Just Announced: Philippians Sermon Series

Summary: Was a New Year’s Message, but good for anytime. Seasons are passing, but productive. We should simply decide to enjoy them.

here we are again at the end of a year. Really there is no difference between this day and any other. Time passes. The date changes every night at midnight. Every 7 days we enter a new week. Every 30 days (or thereabouts) we enter a new month. But it’s every 12 months – or at the changing of the year – that we really become aware of the passage of time.

I suppose that it is because every part of our calendar dates will be repeated – except the year. It will be 11:00 am again. It will be Sunday again. It will be December again. It will be the 31st again. But it will never be 2006 again. At least not in our lifetimes!

But for whatever reason – during this period we all pause to think about what happened in the past year, and set goals for the New Year. We’re making New Year’s resolutions. We’re joining health clubs. We’re reviewing books and creating budgets.

You know – I was thinking… Life would be a lot easier if we would apply this kind of focus more frequently. Actually – that’s part of the reason for a Sabbath day. It is a weekly time of rest, reflection on the past week, and preparation for the week ahead. It occurs to me that if we did that weekly, our resolutions would be much more effective!

Another reason we measure things by the year. A year marks the passage of one full orbit of the earth around the sun. And due to that orbit, the seasons will cycle again. There was a winter last year, as well as a spring, a summer, and a fall. Guess what is coming in this year. We will have a winter, a spring, a summer, and a fall.

It is this very cycle that Solomon is referring to in our text. Life has seasons. There is a time for everything. Some of the things that he lists we don’t like to think about. We don’t enjoy them. But they will happen. We will experience seasons in our life. Seasons of birth, and death. Seasons of planting, and seasons of harvesting. Seasons of building, and seasons of tearing down. Seasons of weeping, and seasons of laughing.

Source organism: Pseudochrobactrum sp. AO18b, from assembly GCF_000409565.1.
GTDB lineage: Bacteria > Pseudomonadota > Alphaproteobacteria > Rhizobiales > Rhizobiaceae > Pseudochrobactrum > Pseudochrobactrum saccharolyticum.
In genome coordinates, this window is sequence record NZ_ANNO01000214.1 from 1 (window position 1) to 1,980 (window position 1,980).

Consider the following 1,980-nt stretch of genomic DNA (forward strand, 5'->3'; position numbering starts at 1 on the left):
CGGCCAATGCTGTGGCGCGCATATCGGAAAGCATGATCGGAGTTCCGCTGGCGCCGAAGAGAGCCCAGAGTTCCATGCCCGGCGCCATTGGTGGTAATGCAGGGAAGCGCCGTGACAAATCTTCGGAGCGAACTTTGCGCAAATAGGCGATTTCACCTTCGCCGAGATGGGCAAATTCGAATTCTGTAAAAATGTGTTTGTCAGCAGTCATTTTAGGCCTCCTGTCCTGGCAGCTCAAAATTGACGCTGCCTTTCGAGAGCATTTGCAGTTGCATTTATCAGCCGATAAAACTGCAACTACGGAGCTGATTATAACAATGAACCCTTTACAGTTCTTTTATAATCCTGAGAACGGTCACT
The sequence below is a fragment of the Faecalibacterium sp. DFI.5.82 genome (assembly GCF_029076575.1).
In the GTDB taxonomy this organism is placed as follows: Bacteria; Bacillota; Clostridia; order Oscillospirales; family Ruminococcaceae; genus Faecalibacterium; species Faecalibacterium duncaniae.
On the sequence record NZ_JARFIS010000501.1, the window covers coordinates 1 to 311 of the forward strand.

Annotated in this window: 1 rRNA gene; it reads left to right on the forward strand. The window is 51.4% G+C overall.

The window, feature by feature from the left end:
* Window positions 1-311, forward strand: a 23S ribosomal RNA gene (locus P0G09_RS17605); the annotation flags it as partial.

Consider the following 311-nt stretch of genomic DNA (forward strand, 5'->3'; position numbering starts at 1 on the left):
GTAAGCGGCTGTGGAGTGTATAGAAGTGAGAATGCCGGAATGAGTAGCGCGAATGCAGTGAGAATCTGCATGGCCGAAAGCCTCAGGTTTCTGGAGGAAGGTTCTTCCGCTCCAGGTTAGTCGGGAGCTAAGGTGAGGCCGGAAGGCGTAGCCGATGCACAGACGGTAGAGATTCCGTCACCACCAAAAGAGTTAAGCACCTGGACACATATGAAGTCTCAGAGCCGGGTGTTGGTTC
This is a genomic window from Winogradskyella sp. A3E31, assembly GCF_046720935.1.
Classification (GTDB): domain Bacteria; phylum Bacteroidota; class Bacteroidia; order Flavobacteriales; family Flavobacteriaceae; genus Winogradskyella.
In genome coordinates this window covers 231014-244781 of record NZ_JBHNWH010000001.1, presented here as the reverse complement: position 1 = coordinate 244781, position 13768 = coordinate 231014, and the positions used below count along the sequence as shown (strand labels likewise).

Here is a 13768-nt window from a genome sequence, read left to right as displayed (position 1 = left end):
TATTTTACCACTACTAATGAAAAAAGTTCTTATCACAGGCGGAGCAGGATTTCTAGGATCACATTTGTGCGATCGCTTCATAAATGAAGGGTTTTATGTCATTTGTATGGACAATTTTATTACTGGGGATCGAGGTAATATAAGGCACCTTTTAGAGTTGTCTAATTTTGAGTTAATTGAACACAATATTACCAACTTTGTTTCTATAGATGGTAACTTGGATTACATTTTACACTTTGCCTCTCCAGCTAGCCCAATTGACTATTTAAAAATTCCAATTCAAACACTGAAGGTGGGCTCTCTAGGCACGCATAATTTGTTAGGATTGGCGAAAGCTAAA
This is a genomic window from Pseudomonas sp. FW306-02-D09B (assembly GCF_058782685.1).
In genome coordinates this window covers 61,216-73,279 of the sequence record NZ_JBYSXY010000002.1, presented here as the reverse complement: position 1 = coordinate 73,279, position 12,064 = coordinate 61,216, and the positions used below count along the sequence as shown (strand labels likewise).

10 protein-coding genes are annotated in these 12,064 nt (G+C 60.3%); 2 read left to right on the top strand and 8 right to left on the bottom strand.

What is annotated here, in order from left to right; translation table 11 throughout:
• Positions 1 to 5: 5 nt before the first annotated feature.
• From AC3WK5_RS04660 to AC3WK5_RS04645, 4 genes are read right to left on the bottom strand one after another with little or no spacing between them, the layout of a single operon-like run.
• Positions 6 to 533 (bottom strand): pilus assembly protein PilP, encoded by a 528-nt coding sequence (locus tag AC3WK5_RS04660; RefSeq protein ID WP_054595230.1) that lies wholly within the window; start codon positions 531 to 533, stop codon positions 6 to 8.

We all go through seasons. What I want to talk to you about today is – How to Make the Most of Life’s Seasons.

First of all – let’s take a look at what we know about seasons:

They are CERTAIN

They are PASSING



How can we enjoy the seasons?

We can’t change the seasons. But we can change our perspective of the seasons.

In the book of Ecclesiastes, Solomon seems frustrated and bored. (read the first few verses of the first chapter). But you will notice that his perspective is that of under the sun.

But in this book, he arrives at some conclusions that help us to make the most of the seasons of life. They can be beautiful – but in order to see the beauty we must begin to see them from a different perspective.

God ORDAINS them (v 10)

They are BEAUTIFUL (v 11)

There is an ETERNAL PURPOSE (v 11)

We cannot see the WHOLE PICTURE (v 11)

So how can we make the most of these seasons?

God’s purpose in the seasons is so that our relationship with Him will be changed. (v 14) Because the beauty is in him. The eternal purpose is found in him. He alone knows the whole picture. And it is only in relationship with Him that the monotony of the seasons is replaced by hope. And outside of him, there is no hope

What makes the cycle of seasons meaningful is HOPE.

“Remember that you were… without hope and without God in the world. But now in Christ Jesus you who were once far away have been brought near…” Eph 2:12-13 (NIV)

Jesus came to redeem time. He came to set right what Adam had made wrong. Col 1:16 tells us that all things were created by him and for him. It is only in him that the eternal beauty and purpose of the seasons is revealed. Only in him can we see the whole picture.

Just as Christ brings meaning and hope to the seasons of time – he also brings the same to the seasons of your life.

3 Not only so, but we also rejoice in our sufferings, because we know that suffering produces perseverance; 4 perseverance, character; and character, hope. 5 And hope does not disappoint us, because God has poured out his love into our hearts by the Holy Spirit, whom he has given us. 6 You see, at just the right time, when we were still powerless, Christ died for the ungodly. 7 Very rarely will anyone die for a righteous man, though for a good man someone might possibly dare to die. 8 But God demonstrates his own love for us in this: While we were still sinners, Christ died for us. Romans 5:3-8 (NIV)

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Harold Knight

commented on Aug 21, 2008

Excellent message to prepare one for all seasons including the New Year.

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